She later said
“All my life I just wanted to be a beatnik. Meet all the heavies, get stoned, get laid, have a good time. That’s all I ever wanted. All of a sudden someone threw me in this rock-n-roll band. They threw all these musicians at me, man, and the sound was coming from behind. The bass was charging me. And I decided then and there that that was it. I never wanted to do anything else.”
Big Brother and the Holding Company were a blues rock band (with currently trendy psychedelic trappings), practitioners of a new sound in pop music.
In the 1960s certain rock musicians infused American blues songs with the loud, aggressive sound and faster tempos of electric rock, creating a fusion genre called blues rock.
In the United Kingdom the new style was championed by groups like the Rolling Stones, the Animals, and the Yardbirds, while in the United States pioneer blues rockers included Lonnie Mack, Canned Heat, and the Paul Butterfield Blues Band.
The core sound of blues rock was created by the electric guitar, bass guitar, and drum kit, frequently enhanced by piano and/or Hammond organ, as well as blues harmonica (“harp”).
Guitars were distorted and amplified through tube amps, giving a growling “overdriven” quality to the sound.
That growling sound was often attempted by featured vocalists. It was a sound that Janis had already perfected. Singing with Big Brother felt like coming home.
Janis and the band got the break of a lifetime when they were asked to perform at the 1967 Monterey Pop Festival, a mammoth three-day concert event that was one of the defining moments of the Summer of Love.
Big Brother was a nearly unknown act, but thanks to Janis’s astounding vocals they more than held their own against Jimi Hendrix, The Who, Jefferson Airplane, Ravi Shankar, The Mamas and the Papas, and another relative newcomer, Otis Redding.
And by great good fortune, the entire event was captured by documentary filmmaker D.A. Pennebaker. His film, Monterey Pop, is our best source for early footage of Janis in all her raw glory.
Big Brother’s first major studio album, Cheap Thrills, was a fixture in nearly every college dorm in 1968.
Its two big selling points: Janis’s volcanic vocals (“Summertime,” “Piece of My Heart,” “Ball and Chain”) and the iconic album art by underground cartoonist R. Crumb.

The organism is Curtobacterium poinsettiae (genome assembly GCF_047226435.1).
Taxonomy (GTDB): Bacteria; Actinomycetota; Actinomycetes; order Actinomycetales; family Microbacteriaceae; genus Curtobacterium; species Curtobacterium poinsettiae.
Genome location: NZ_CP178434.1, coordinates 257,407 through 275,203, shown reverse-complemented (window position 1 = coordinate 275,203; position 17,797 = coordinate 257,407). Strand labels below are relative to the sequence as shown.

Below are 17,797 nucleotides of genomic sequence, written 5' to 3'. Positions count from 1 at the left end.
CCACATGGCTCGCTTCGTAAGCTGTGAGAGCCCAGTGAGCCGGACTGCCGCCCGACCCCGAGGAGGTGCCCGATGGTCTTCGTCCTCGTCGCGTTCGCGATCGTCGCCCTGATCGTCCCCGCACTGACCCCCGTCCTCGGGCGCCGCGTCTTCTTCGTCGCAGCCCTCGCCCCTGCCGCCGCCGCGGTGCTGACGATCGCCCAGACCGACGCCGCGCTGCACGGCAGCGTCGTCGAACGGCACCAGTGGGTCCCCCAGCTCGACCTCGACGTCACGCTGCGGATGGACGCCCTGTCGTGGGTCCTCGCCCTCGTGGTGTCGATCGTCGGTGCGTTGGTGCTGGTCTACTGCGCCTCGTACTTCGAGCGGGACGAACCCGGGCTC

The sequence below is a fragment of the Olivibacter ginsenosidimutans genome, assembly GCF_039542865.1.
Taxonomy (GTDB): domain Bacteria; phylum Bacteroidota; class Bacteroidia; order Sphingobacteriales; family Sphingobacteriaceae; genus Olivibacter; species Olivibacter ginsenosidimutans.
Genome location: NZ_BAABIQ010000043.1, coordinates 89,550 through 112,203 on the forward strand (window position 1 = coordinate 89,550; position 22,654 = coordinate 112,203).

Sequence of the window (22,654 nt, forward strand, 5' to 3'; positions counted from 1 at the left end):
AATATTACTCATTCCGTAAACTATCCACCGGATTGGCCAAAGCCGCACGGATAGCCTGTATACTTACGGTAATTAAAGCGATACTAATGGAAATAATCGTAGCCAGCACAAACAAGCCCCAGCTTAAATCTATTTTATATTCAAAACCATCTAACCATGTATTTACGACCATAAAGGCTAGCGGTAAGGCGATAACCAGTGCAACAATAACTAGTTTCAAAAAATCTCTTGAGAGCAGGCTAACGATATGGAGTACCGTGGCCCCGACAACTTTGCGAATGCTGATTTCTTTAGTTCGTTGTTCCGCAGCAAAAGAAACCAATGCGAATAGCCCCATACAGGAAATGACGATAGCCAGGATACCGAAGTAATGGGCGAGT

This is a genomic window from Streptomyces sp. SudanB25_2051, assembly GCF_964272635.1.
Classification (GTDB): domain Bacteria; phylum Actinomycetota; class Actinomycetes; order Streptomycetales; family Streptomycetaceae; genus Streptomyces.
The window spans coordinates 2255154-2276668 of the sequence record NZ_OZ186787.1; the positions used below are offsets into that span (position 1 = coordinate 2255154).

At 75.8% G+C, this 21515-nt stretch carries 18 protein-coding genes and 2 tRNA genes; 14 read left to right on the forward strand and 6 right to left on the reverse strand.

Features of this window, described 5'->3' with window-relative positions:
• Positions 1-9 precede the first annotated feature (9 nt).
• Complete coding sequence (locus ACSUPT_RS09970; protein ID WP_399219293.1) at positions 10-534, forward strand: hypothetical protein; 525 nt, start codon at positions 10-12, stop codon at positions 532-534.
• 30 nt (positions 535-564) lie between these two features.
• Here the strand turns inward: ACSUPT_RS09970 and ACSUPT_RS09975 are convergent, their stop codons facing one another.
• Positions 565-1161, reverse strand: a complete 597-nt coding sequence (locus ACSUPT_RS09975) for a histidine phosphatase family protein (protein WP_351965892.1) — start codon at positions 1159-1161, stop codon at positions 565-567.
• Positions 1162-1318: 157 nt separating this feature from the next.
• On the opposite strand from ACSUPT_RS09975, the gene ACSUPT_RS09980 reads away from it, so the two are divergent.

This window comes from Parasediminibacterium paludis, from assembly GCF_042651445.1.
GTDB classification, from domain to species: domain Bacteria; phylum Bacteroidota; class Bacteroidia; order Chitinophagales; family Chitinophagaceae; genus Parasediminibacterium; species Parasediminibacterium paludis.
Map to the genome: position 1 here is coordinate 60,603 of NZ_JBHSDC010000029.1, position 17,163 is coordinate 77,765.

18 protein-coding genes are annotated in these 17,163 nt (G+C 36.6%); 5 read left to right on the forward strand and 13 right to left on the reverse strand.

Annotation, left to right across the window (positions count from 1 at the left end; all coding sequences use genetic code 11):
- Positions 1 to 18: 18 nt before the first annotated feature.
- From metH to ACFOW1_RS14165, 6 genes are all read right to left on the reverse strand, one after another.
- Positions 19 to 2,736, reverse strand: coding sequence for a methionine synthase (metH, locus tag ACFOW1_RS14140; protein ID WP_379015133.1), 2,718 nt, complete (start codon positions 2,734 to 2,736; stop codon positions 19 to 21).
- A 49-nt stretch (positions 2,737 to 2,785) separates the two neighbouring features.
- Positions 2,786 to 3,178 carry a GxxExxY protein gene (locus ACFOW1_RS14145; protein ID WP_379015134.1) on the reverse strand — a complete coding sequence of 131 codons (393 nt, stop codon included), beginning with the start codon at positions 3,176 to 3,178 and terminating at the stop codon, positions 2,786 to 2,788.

Later that year Janis left Big Brother and embarked on a solo career. Oddly, the announcement of the split came with the explanation that “Shortly she will be merely Janis Joplin again, a vocalist singing folk-rock on her first album as a single.
Luckily, that didn’t happen.
Janis formed her own backup group, the Kozmic Blues Band, made up of studio musicians under contract to her.
For the rest of her short career, she sang to increasing fame in her signature style, appearing at major venues such as Woodstock and Madison Square Garden, and recording two more studio albums: I Got Dem Ol’ Kozmic Blues Again Mama! and Pearl, released after her death in 1970 at the age of 27.
Janis Joplin’s death (from a overdose of heroin, possibly compounded by alcohol) stunned the music world.
Her close friends vehemently denied that Janis could have deliberately ended her life. In her final days, they insisted, she was full of joy, proud of her accomplishments and excited about the future.
A Night with Janis Joplin chooses, rightly, to focus on her life and her legacy.
Her music has never gone out of fashion and her voice remains an inspiration to aspiring female singers everywhere.
Florence Welch of Florence and the Machine says:
“She was so unrestrained, so free, so raw and she wasn’t afraid to wail. There was always a sense of longing, of searching for something. I think she really sums up the idea that soul is about putting your pain into something beautiful.”
-5th Avenue Theatre Artistic Associate Albert Evans
To meet the cast or buy tickets, visit our website here: https://www.5thavenue.org/show/janis-joplin/#meet-the-cast